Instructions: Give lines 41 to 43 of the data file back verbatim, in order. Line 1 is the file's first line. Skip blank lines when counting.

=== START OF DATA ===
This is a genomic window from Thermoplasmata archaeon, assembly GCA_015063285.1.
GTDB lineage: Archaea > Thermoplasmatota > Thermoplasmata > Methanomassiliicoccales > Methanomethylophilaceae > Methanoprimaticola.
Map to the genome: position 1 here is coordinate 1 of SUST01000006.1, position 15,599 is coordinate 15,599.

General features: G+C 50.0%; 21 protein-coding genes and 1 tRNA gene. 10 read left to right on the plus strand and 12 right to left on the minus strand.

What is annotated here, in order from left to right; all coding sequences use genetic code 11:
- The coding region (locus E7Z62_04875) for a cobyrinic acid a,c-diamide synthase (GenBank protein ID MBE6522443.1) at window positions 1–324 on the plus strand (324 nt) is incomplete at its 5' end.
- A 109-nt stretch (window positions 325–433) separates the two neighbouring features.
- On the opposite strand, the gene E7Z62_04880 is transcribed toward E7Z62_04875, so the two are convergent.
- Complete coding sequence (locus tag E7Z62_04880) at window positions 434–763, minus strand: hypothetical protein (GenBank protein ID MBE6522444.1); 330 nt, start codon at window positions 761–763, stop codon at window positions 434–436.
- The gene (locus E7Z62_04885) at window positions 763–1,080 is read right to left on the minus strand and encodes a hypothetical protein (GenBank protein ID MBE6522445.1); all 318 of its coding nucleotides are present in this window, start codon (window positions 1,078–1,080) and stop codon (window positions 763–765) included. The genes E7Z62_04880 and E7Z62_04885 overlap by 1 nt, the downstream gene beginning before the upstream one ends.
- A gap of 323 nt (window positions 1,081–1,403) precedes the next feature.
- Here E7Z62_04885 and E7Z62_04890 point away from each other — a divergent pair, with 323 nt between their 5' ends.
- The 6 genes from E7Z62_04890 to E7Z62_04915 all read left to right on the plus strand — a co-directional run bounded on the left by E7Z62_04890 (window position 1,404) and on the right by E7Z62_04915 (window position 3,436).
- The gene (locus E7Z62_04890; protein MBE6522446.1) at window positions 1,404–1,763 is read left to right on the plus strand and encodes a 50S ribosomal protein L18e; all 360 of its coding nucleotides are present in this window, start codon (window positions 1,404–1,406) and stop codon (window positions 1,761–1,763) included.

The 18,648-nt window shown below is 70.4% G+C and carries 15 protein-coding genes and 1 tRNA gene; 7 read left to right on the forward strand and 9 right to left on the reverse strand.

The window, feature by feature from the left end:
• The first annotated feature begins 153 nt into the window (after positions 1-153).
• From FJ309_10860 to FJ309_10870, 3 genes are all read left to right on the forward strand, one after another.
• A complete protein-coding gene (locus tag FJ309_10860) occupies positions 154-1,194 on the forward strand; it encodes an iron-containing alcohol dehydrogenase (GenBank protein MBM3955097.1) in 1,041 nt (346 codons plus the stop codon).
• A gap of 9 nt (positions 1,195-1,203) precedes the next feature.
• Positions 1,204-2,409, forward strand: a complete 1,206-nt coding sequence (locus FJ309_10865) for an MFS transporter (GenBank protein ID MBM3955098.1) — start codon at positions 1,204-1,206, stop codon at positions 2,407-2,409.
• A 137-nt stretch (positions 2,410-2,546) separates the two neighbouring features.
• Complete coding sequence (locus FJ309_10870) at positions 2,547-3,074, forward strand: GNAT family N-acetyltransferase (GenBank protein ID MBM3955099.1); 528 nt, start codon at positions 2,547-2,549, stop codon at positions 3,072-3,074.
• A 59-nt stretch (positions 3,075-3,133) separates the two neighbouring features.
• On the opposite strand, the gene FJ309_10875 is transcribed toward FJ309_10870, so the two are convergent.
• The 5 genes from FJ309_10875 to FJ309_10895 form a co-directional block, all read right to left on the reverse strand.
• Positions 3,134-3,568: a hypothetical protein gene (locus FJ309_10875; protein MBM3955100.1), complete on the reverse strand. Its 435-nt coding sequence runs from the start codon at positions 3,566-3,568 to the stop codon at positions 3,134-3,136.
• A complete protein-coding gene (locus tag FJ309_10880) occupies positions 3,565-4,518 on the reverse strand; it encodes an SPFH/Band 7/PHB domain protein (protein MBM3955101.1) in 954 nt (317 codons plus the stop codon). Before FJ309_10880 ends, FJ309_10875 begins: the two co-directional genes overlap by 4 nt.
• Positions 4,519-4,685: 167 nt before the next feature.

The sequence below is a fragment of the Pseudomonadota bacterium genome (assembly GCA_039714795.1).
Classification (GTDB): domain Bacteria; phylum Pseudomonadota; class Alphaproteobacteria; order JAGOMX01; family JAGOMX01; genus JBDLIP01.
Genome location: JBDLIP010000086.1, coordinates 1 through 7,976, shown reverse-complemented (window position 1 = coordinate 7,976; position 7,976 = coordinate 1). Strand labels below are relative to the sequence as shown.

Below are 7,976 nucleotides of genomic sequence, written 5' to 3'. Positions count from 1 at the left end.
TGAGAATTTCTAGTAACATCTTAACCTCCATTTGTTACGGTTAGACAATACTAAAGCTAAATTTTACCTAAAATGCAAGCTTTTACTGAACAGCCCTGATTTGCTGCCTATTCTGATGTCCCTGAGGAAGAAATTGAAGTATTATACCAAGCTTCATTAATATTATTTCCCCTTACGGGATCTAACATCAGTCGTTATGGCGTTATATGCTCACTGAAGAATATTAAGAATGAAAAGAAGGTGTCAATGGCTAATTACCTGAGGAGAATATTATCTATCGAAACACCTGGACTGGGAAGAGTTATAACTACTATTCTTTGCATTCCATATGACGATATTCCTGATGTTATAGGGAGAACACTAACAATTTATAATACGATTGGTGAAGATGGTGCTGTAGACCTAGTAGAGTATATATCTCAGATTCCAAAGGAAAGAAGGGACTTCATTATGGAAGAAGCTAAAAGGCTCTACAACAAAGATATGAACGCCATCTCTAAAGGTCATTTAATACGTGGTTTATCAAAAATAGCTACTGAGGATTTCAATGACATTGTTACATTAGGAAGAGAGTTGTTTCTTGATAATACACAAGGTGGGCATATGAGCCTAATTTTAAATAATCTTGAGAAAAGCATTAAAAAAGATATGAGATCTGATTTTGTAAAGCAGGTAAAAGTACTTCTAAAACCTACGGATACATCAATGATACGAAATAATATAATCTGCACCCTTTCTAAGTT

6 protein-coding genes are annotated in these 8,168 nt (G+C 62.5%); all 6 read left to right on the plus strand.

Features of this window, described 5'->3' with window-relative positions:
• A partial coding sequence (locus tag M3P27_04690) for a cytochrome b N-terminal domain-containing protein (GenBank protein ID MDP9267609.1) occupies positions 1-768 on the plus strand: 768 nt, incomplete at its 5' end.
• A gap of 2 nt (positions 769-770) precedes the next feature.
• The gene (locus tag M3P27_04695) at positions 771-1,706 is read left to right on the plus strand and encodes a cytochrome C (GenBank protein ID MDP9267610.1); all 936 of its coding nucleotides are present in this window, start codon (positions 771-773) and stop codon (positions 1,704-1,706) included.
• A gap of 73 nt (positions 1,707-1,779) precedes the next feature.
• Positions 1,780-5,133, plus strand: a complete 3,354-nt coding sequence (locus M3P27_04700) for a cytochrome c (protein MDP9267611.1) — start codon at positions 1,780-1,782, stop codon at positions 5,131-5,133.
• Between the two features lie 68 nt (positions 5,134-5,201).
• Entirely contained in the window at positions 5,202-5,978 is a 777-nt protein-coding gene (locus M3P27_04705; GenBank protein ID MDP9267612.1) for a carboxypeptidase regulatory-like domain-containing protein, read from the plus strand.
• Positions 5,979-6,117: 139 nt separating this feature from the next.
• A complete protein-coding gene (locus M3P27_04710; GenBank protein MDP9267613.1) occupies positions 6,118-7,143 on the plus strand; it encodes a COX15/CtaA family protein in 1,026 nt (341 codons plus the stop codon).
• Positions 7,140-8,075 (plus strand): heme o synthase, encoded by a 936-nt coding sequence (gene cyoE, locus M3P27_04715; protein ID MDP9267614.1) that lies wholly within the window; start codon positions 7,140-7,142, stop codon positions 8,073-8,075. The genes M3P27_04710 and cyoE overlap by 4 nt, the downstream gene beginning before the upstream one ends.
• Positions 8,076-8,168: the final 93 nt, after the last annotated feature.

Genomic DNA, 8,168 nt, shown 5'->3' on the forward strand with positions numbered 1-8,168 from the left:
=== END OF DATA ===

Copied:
• Positions 1,780-5,133, plus strand: a complete 3,354-nt coding sequence (locus M3P27_04700) for a cytochrome c (protein MDP9267611.1) — start codon at positions 1,780-1,782, stop codon at positions 5,131-5,133.
• Between the two features lie 68 nt (positions 5,134-5,201).
• Entirely contained in the window at positions 5,202-5,978 is a 777-nt protein-coding gene (locus M3P27_04705; GenBank protein ID MDP9267612.1) for a carboxypeptidase regulatory-like domain-containing protein, read from the plus strand.